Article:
Two, my computer’s desolate existence is causing it to try to commit “suicide by user.”

Three, we live in a glitching universe, and at any given moment the machine may produce a random unexpected result.

I don’t want to go back to the Stone Age, but I do have a newfound understanding of the allure of Steampunk. Contrary to the name, no one ever got punked by a steam engine. (Scalded and blown up, yes, but never punked.) The same cannot be said of a smartphone.

5 Bizarre Moral Dilemmas for Your Kids to Worry Over

5.) Can “innocent until proven guilty” survive the next generation of predictive models?

I started thinking about this post as I was reading Dean Haycock’s book Murderous Minds, which is a book about the neuroscience of psychopathy. In that book, the author evokes The Minority Report, a Philip K. Dick story turned into a Tom Cruise movie about a police agency that uses three individuals who can see the future in order to prevent violent crimes before they happen. Haycock isn’t suggesting that precognition will ever be a tool to predict crime, but what if a combination of genetics, epigenetics, brain imaging, and other technology reached the point where the tendency toward violent psychopathy (not redundant, most psychopaths function fine in society and don’t commit crimes) could be predicted with a high degree of accuracy. [Note: unlike the Tom Cruise movie, no one is suggesting all violent crime could be anticipated because a lot of it is committed by people with no risk factors whatsoever.] One is likely to first go to the old refrain (Blackstone’s Formulation) that it’s better that 10 guilty men escape justice than one innocent man be punished. Now, imagine a loved one was killed by a person who was known to have a 99% likelihood of committing a violent crime?

Of course, one doesn’t have to lock the high-risk individuals away in prison. What about laws forcing one to take either non-invasive or invasive actions (from meditation retreats to genetic editing) to reduce one’s risk factors? That’s still a presumption of guilt based on a model that  — given the vagaries of the human condition — could never be perfectly accurate.

 

4.) What does “trusted news source” mean in a world in which media outlets tailor their messages to support confirmation bias and avoid ugly cognitive dissonance? (i.e. to give viewers the warm-fuzzy [re: superior] feeling that keeps them watching rather than the messy, uneasy feelings that makes them prefer to bury their heads in sand and ignore any realities that conflict with their beliefs.) Arguably, this isn’t so much a problem for the next generation as for the present one. The aforementioned sci-fi legend, Philip K. Dick, addressed the idea of media manipulation in his stories as far back as the 1950’s. However, it’s a problem that could get much worse as computers get more sophisticated at targeting individuals with messages tailored to their personal beliefs and past experiences. What about if it goes past tweaking the message to encourage readership to manipulating the reader for more nefarious ends? I started to think about this when I got the i-Phone news feed which is full of provocative headlines designed to make one click, and — if one doesn’t click — one will probably come away with a completely false understanding of the realities of the story. As an example, I recently saw a headline to the effect of “AI can predict your death with 95% accuracy.” It turns out that it can only make this prediction after one has shown up in an emergency room and had one’s vital statistics taken and recorded. [Not to mention “95% accuracy” being completely meaningless — e.g. in what time frame — minute of death, day, year, decade? I can come up with the century of death with 95% accuracy, myself, given a large enough group.]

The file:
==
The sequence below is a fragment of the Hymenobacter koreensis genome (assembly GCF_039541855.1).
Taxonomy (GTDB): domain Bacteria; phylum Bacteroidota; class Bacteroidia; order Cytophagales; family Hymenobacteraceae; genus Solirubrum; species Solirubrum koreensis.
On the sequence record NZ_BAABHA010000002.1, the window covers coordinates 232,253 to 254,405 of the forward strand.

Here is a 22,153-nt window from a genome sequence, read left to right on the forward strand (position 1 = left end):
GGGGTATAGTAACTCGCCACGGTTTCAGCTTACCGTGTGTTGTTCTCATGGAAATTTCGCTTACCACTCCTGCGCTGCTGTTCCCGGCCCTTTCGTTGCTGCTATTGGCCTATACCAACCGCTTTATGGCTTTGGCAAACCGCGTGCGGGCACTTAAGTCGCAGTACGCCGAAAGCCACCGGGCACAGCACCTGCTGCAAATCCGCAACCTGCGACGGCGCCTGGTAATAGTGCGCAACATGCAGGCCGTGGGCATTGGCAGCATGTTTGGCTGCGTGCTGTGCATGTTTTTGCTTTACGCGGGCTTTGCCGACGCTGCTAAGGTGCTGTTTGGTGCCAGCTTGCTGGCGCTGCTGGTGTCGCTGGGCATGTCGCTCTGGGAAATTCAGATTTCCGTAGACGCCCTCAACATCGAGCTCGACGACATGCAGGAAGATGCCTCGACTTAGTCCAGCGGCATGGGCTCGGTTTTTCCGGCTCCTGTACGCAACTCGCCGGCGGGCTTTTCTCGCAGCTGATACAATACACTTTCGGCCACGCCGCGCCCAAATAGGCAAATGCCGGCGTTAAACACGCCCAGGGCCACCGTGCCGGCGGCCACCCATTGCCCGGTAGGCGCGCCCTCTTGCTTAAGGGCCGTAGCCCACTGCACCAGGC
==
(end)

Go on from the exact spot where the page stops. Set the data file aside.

3.) When is it acceptable to shut down a self-aware Artificial Intelligence (AI), and — more importantly — will it let you?  This is the most obvious and straightforward of the issues in this post. When is something that not only thinks but is aware of its thoughts considered equivalent to a human being for moral purposes, if ever?